Study: World May Lose Half of Emperor Penguins in 80 Years

Published October 9th, 2019 - 09:16 GMT
Emperor penguins are probably the only species for which scientists can be confident of their numbers. (Shutterstock/ File Photo)
Emperor penguins are probably the only species for which scientists can be confident of their numbers. (Shutterstock/ File Photo)
Emperor penguins currently number around 600,000 individuals report surveys.

More than half the world's Emperor penguins will die in the next 80 years because of melting ice, scientists warned yesterday.

Thanks to satellite and aerial surveys, Emperor penguins are probably the only species for which scientists can be confident of their numbers — around 600,000.

But yesterday the British Antarctic Survey warned that more than half of the birds — at least 300,000 — will die under current rates of temperature rise.

This is because the sea ice that they need to breed upon is at risk of melting due to rising temperatures.

In a paper published in the journal Biological Conservation, an international team of researchers reviewed more than 150 studies on the species.

They say that current research suggests that 'emperor populations will decrease by more than 50 per cent over the current century.'

Emperor penguins are unique among birds in that they breed on seasonal Antarctic sea ice.

They need sea ice during the time that they incubate their eggs and whilst they raise their chicks. 

They also need stable sea ice after they have bred, during the time when they undertake their annual moult, a period in which they cannot enter the water as their feathers are no longer waterproof.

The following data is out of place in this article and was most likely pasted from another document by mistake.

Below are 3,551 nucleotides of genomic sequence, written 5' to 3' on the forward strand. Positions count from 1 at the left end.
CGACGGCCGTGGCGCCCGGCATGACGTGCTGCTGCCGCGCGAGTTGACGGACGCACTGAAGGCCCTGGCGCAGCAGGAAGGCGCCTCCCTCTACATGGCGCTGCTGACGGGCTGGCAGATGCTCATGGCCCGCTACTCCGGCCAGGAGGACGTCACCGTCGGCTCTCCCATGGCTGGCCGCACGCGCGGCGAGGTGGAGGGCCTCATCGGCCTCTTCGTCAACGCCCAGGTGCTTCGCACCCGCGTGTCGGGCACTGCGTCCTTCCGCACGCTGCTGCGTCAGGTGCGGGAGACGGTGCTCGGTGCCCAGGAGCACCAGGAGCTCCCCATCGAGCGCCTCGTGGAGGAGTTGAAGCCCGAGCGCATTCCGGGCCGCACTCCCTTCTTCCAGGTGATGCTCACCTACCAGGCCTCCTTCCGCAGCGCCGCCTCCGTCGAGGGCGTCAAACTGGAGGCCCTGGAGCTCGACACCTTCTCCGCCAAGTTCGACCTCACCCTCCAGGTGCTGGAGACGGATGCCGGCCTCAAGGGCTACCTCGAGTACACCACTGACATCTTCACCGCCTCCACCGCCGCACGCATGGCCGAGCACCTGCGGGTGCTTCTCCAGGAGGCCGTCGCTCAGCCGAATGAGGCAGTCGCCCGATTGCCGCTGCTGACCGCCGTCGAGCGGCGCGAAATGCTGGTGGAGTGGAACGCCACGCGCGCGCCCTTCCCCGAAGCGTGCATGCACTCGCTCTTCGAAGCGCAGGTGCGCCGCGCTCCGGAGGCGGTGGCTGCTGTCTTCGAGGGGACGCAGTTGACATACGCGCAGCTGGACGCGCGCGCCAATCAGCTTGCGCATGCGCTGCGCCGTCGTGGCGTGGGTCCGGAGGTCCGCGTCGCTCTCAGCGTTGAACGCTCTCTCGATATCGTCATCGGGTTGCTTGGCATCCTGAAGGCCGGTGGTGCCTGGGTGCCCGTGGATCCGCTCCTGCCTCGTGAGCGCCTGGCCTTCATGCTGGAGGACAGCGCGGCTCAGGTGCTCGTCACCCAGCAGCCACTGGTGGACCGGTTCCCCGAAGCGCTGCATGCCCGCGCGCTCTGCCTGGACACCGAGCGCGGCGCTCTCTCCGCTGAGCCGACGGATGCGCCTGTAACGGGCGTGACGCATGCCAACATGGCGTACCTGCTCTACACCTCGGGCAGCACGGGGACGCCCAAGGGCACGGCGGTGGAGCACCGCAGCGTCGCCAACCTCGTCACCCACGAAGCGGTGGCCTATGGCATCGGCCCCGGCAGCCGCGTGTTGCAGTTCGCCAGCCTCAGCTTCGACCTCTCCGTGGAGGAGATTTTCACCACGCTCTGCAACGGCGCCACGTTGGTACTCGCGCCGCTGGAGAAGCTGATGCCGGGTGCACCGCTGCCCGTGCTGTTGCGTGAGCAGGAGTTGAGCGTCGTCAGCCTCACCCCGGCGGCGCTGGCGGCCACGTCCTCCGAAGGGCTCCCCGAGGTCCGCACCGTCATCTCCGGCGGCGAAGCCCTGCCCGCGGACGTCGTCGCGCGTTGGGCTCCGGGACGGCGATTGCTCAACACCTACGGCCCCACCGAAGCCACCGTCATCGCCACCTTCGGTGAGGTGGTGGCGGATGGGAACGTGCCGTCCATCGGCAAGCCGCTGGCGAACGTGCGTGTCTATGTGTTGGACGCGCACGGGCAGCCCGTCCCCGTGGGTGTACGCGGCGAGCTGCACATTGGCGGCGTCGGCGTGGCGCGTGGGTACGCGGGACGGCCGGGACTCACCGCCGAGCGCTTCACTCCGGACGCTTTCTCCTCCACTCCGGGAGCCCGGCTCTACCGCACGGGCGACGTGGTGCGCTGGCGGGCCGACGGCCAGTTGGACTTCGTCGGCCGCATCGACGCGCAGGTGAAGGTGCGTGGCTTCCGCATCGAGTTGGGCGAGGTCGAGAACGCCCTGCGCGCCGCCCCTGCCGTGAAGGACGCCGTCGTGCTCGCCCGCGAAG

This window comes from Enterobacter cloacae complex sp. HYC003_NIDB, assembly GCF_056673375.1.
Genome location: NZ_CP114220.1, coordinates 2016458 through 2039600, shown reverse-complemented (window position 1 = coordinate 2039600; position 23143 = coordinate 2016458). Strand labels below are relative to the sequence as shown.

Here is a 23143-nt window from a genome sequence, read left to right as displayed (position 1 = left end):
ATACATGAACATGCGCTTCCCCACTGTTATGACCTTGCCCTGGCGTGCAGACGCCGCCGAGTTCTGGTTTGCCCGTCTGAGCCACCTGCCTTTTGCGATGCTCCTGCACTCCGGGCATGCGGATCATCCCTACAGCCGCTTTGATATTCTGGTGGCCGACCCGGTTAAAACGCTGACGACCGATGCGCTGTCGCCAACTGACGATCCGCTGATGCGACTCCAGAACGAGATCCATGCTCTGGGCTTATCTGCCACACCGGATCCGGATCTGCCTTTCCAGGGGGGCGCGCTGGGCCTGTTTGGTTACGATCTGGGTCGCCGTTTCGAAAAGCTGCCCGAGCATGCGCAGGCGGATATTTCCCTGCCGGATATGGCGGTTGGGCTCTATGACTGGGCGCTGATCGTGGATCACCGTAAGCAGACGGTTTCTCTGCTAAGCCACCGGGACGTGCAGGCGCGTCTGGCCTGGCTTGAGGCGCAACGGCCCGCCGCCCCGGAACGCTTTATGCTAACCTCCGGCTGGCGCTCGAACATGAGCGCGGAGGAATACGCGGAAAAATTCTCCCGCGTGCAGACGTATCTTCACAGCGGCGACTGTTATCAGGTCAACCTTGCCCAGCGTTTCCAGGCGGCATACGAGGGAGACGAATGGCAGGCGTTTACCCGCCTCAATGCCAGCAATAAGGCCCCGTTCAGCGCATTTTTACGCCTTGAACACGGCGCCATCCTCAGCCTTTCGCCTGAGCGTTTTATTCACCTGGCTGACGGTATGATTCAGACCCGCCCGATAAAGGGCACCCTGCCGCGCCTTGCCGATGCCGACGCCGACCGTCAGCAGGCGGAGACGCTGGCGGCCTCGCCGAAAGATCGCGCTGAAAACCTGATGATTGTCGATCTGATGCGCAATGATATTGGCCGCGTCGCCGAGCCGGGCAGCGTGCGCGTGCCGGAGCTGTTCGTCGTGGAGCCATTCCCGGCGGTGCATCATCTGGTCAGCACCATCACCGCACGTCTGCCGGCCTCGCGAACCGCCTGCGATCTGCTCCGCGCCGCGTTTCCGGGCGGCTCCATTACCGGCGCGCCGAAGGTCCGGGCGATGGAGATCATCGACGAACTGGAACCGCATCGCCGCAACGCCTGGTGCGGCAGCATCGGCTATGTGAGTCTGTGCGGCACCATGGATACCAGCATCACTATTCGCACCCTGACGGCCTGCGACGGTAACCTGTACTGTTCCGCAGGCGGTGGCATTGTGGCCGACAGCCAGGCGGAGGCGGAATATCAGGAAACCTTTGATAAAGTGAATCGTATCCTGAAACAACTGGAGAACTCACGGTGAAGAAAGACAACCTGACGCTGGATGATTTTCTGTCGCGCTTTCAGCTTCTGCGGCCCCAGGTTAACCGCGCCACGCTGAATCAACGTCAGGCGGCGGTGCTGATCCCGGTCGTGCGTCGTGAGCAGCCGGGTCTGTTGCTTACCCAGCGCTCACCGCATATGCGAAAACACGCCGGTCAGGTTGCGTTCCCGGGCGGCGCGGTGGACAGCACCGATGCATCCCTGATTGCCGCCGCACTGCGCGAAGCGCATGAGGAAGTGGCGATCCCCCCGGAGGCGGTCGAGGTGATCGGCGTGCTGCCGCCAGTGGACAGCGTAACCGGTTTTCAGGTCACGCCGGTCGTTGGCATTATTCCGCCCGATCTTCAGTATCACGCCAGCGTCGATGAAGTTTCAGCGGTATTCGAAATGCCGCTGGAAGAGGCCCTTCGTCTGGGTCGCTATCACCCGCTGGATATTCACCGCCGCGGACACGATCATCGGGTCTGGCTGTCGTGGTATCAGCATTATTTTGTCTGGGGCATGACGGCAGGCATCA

Emperor penguins depend upon stable ice throughout their breeding period.

Consequently, late sea ice formation, early break up, or even the complete failure of fast ice formation strongly reduces the chances of successful breeding and species persistence at any given location.

Lead author Dr Philip Trathan, Head of Conservation Biology at the British Antarctic Survey (BAS) said: 'The current rate of warming in parts of the Antarctic is greater than anything in the recent glaciological record.'

'Though emperor penguins have experienced periods of warming and cooling over their evolutionary history, the current rates of warming are unprecedented.'

'Currently, we have no idea how the emperors will adjust to the loss of their primary breeding habitat - sea ice. They are not agile and climbing ashore across steep coastal land forms will be difficult.'

'For breeding, they depend upon sea ice, and in a warming world there is a high probability that this will decrease. Without it, they will have little or no breeding habitat.'

Peter Fretwell, BAS remote sensing expert and paper co-author said: 'Some colonies of emperor penguins may not survive the coming decades, so we must work to give as much protection as we can to the species to give them the best chance.' 

Rod Downie, Chief Polar Adviser at WWF, which funded the study, said: 'Emperor penguins are perfectly adapted to survive in the most remote and extreme frontier of our planet.'

'But even they cannot hide from the

global climate crisis as they lose the sea ice from beneath their feet.'

'We need to take urgent action to protect this incredible species through the creation of vast marine protected areas and rapid and deep cuts to greenhouse gas emissions.'

This article has been adapted from its original source.

© Associated Newspapers Ltd.

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